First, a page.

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The most recent issue of the German periodical “Zoll aktuell” (issue no. 4/2016, page 15) reports on a typical case of counterfeit goods in transit under the heading “Mega seizure at Frankfurt Airport”:

“Our colleagues at Frankfurt Airport seized tons of counterfeit goods valued at approx. Euro 24.9 million, ranging from sports to electronic articles and luxury articles made by 137 different brand manufacturers. […] All of the seven shipments weighing 15.5 tons in total originated from China and were addressed to recipients in Russia and Ukraine.  The colleagues could detain the counterfeit goods due to a new EU regulation: Since March 2016 it has been admissible to detain shipments in transit if the goods are suspected of infringing EU trade marks and the right holders concerned are entitled to prevent the placing of the goods on the market of the country of final destination.”

According to the previous case-law of the Court of Justice of the European Union, the mere transit of goods does not constitute a trade mark infringement in the EU as long as the goods are not placed on the EU market.  Until recently, without further indications the customs authorities could neither take enforcement measures against such goods in transit on the basis of national laws nor could they do so on the basis of the Anti-Piracy Regulation (EU No 608/2013). Customs authorities and trade mark owners could take action in exceptional cases only where there were certain indications that the goods were placed on the EU market (cf. CJEU, judgement of December 1, 2011, C-446/09 and C-495-09, para. 61 – Philips/Nokia).

So on what kind of “EU regulation” did the Frankfurt customs authorities base their detention of the goods in transit on their way from China to Russia/Ukraine?

It is Article 9 (4) of the new EU Trade Mark Regulation. This regulation entered into force in March 2016. In simple terms, it classifies goods in transit originating from third countries as pirated goods if the goods bear a trade mark which is identical or essentially identical with an EU trade mark. Unlike before the customs authorities no longer need to suspect that the goods infringe a trade mark. Rather, the declarant or the holder of the goods must set forth and prove in specific proceedings that no right has been infringed in the country of final destination (in this case: Russia and Ukraine).

This allocation of the burden of proof, involving costs and practical difficulties, shows that the legislator really provided for an effective weapon in the battle against counterfeit products. We discussed in our lectures held at the event „Preventing brand and product piracy at trade fairs” on September 27, 2016 at the Düsseldorf Chamber of Industry and Commerce that this provision may also be useful as a preventive measure in the war against counterfeit products at trade fairs.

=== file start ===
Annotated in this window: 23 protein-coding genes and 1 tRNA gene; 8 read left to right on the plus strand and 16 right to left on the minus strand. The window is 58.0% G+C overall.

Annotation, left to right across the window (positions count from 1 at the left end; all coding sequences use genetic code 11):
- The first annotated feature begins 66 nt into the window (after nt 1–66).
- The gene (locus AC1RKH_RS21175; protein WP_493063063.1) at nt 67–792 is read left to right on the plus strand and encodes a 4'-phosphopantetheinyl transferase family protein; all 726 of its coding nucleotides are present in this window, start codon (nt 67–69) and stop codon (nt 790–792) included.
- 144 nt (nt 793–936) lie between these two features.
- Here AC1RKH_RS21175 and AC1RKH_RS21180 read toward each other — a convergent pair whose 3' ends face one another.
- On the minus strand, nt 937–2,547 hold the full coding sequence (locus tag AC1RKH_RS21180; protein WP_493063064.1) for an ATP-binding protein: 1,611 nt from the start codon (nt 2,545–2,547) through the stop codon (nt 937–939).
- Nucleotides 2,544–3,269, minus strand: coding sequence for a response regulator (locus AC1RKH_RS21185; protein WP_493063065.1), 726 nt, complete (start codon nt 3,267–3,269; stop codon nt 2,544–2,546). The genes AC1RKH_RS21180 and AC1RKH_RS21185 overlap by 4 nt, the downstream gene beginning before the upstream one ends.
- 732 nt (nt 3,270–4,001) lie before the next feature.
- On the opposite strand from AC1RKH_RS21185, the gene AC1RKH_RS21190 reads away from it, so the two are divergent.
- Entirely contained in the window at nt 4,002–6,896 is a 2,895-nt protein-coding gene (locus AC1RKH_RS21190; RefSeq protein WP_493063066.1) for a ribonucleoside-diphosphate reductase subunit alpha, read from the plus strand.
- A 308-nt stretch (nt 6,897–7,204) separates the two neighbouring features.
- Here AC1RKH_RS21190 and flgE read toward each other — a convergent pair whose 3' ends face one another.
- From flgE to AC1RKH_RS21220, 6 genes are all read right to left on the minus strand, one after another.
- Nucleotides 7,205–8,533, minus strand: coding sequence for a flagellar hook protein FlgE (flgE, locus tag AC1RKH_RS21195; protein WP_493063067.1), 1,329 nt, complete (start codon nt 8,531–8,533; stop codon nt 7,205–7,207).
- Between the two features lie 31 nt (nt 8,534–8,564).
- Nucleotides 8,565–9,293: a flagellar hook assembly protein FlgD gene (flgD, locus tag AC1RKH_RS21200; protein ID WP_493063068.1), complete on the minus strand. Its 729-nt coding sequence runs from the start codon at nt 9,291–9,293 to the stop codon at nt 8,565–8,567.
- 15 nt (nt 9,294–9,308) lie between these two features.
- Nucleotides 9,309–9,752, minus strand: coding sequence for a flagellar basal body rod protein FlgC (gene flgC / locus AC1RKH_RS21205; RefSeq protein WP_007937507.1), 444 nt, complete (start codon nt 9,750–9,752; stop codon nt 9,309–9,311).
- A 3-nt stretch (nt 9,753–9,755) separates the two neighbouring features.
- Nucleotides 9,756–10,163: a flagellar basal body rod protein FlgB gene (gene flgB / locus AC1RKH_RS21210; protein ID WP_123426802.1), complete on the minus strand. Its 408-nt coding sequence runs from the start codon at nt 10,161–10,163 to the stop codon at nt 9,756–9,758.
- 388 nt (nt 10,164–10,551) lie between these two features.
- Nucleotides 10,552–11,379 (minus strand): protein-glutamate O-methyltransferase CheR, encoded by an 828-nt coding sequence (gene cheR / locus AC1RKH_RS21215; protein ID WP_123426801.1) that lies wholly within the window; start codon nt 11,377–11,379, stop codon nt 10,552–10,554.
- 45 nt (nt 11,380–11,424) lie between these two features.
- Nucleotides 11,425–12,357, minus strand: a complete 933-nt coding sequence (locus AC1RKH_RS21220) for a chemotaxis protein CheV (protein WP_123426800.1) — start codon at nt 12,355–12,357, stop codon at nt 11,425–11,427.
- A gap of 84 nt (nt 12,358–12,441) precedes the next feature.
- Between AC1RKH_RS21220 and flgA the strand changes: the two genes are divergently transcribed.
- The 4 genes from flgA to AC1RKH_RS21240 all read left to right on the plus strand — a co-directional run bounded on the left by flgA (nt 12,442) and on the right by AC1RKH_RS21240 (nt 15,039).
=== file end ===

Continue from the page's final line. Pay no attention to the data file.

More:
However, it is evident which disadvantages this provision may have for reputable businesses and their goods in transit in individual cases. In addition, the new provision raises many legal issues which must be clarified by national courts and ultimately by the CJEU.  For the time being, only the texts of the EU Trade Mark Regulation and the Guidelines of the European Commission of 5 July 2016 are available.

Practical relevance:

  • Brand and product piracy must be combatted resolutely and effectively. Counterfeits (just think of health and safety) are harmful to humans and detrimental to the economy. The current figures on counterfeits speak for themselves and show their relevance and impact: The number of counterfeit goods seized by EU authorities continued to rise in 2015 (European Commission, September 2016). Up to 5 percent of the goods imported into the EU are counterfeits (OECD, Mapping the Economic Impact, April 2016). The sales lost by legitimate manufacturers and wholesalers of medicines in the EU amount to approx. € 10.2 billion each year (EUIPO, September 2016). The numerous preventive measures which enterprises should take against counterfeits comprise applications for border seizure pursuant to the Anti-Piracy Regulation and the use of the relatively new Enforcement Database of the European Union Intellectual Property Office.
  • Once the goods are brought into the EU it is important to prepare measures to be taken at trade fairs (where the products are often presented for the first time), amongst others, to be able to take action against counterfeiters by quick and effective quick response legal teams.
  • You can rely on our expertise in your battle against counterfeiters. Our international network allows us to offer legal advice to enterprises and entrepreneurs in cross-border matters.

Oliver Löffel